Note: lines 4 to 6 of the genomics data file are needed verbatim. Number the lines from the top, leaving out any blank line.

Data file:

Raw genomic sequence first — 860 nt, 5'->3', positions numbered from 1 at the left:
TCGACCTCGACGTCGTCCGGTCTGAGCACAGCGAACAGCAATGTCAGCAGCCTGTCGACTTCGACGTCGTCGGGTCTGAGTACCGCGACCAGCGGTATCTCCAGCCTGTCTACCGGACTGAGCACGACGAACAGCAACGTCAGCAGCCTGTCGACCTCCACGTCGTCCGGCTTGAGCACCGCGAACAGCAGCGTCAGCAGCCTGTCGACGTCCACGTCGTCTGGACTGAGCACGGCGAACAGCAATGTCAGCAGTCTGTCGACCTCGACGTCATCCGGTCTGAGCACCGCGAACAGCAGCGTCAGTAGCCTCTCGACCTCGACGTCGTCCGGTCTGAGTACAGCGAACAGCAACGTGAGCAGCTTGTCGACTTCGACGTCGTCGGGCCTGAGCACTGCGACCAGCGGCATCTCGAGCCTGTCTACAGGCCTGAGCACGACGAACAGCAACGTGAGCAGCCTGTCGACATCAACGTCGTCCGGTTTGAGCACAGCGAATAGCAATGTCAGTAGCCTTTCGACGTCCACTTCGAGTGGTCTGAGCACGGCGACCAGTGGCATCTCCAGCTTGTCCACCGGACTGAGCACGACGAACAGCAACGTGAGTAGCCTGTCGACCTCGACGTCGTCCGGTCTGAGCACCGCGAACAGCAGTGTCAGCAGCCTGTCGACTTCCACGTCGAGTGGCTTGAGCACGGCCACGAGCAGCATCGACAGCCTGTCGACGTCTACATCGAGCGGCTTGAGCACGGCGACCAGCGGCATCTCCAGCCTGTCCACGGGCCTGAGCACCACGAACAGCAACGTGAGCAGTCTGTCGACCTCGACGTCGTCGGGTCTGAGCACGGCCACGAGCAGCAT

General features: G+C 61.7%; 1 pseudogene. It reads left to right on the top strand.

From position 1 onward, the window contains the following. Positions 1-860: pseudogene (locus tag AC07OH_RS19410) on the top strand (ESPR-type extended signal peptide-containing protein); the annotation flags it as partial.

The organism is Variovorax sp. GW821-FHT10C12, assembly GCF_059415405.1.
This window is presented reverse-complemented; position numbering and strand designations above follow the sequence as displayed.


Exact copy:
From position 1 onward, the window contains the following. Positions 1-860: pseudogene (locus tag AC07OH_RS19410) on the top strand (ESPR-type extended signal peptide-containing protein); the annotation flags it as partial.

The organism is Variovorax sp. GW821-FHT10C12, assembly GCF_059415405.1.
This window is presented reverse-complemented; position numbering and strand designations above follow the sequence as displayed.